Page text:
Saturday, January 14, 2012

The Slender Trap - A Must Read!

I’m excited to share something special with you: a book. More specifically: a workbook. Even more specifically: a food and body workbook. I had the pleasure of reading and reviewing The Slender Trap by Lauren Lazar Stern, MA, ATR-BC, LPC, but the really exciting part is now – when I get to share it with you.

There are so many ways to review a book, and since The Slender Trap is by far the most creative workbook for eating disorders I’ve seen, I’m going to take a more creative approach to reviewing it. Not needing a food and body workbook for my own purposes, I read through The Slender Trap with the intent to share it with you. I took some time and marked my favorite parts and pieces of the workbook… and when I finished there were more than two dozen Post-Its sticking out from the pages. That’s how I know Lauren Lazar Stern has some great stuff to share.

Sharing so many delicious bits and pieces with you would prove lengthy, so I managed to narrow my favorite passages further and hope to mold the review by sharing them.

The first word that pops into my mind when flipping through The Slender Trap is CREATIVE. It’s just so different from other workbooks out there. There is a focus on workbook activities (or exercises)  in a way that doesn’t seem too childish and there is a focus on art that is not intimidating for folks who consider themselves less than artistic. There is A LOT for readers to do in The Slender Trap – so much, in fact, that they really cease to be readers and become participants. And yet – I don’t think it would be daunting to those in recovery, even for those just starting out.

The workbook is comprised of 12 chapters, which are in turns insightful, introspective, practical, and – dare I say it? – fun. I can envision teenagers working through the book, but I can also envision adult women discovering a lot about themselves while “participating.” The beauty of The Slender Trap is that it can be tailored to YOU. The workbook is the fabric, the material. YOU are the tailor.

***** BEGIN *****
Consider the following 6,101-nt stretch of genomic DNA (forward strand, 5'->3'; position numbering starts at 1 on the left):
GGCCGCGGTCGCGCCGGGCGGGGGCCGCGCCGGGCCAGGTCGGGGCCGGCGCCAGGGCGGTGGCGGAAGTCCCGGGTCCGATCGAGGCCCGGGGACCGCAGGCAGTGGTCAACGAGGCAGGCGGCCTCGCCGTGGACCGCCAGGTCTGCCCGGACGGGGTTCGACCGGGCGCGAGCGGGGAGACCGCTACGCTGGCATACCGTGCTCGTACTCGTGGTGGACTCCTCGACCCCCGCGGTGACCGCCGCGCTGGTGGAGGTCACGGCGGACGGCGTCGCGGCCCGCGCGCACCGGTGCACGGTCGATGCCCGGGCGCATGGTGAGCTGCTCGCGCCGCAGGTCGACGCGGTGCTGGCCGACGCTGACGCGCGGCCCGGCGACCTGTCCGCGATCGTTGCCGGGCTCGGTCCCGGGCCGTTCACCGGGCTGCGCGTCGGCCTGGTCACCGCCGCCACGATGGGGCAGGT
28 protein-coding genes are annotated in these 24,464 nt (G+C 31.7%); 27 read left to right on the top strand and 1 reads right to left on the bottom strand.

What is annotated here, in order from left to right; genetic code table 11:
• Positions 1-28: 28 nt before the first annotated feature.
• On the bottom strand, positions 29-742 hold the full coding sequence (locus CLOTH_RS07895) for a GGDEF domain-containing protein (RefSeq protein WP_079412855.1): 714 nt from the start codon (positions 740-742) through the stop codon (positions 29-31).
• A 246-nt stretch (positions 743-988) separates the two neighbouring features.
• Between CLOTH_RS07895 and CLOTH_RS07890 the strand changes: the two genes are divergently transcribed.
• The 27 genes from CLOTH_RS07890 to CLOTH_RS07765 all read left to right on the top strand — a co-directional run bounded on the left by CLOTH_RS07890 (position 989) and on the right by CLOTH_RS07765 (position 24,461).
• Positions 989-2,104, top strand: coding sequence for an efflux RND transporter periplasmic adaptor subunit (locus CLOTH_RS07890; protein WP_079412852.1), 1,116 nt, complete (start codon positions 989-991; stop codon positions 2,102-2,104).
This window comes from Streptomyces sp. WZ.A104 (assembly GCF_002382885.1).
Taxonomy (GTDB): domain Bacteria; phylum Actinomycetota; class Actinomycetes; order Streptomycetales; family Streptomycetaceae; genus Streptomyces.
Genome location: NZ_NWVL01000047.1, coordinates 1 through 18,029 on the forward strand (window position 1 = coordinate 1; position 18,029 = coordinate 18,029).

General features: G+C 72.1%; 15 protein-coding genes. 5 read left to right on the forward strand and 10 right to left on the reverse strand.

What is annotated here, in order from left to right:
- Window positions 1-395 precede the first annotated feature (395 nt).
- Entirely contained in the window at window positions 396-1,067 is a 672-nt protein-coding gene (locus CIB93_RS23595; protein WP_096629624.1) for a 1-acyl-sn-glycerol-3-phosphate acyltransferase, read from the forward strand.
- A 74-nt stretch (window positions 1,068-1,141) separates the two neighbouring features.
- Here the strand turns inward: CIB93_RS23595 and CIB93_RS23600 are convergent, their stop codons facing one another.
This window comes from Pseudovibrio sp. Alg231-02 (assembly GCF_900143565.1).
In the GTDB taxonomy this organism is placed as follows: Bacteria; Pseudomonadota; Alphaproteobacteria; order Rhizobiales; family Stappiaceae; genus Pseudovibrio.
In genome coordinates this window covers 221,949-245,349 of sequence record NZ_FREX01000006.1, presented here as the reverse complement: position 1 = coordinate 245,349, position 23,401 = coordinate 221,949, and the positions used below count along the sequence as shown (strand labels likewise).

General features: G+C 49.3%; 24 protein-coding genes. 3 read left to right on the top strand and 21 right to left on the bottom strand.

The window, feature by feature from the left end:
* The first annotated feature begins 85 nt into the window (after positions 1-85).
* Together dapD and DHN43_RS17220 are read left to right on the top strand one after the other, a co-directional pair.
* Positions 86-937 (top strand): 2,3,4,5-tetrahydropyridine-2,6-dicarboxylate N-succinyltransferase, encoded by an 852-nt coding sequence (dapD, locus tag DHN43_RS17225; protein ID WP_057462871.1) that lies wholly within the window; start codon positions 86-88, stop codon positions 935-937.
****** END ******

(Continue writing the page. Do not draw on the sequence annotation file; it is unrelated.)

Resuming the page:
Furthermore, it’s a book for a wide variety of people – those with anorexia, bulimia, EDNOS, binge eating disorder… as well as those with poor body image and low self-esteem who may have never been officially diagnosed with an eating disorder. It’s a tool to learn about yourself, to work through issues, and to set you on a path to peace with food and body, whatever your specific problems or diagnoses might be.

The chapters are diverse and useful. If one chapter doesn’t speak to your body image or eating disordered issues, other chapters will. By “useful,” I mean to say that the activities are applicable to real life, not just the stuff floating around in your head.

At the end of Chapter Four, entitled “Body Image and Societal Pressure,” the author challenges the reader:

“Dress for yourself, not for your date. Choose an outfit that you like and wear it on your night out. Draw a picture of yourself in that outfit. Write about how it felt to have made your own choice.”
I imagine that some parts of the workbook might seem difficult initially, but sense that the final product the reader churns out with each new exercise might be quite surprising in a positive way. In short, The Slender Trap will really make you think.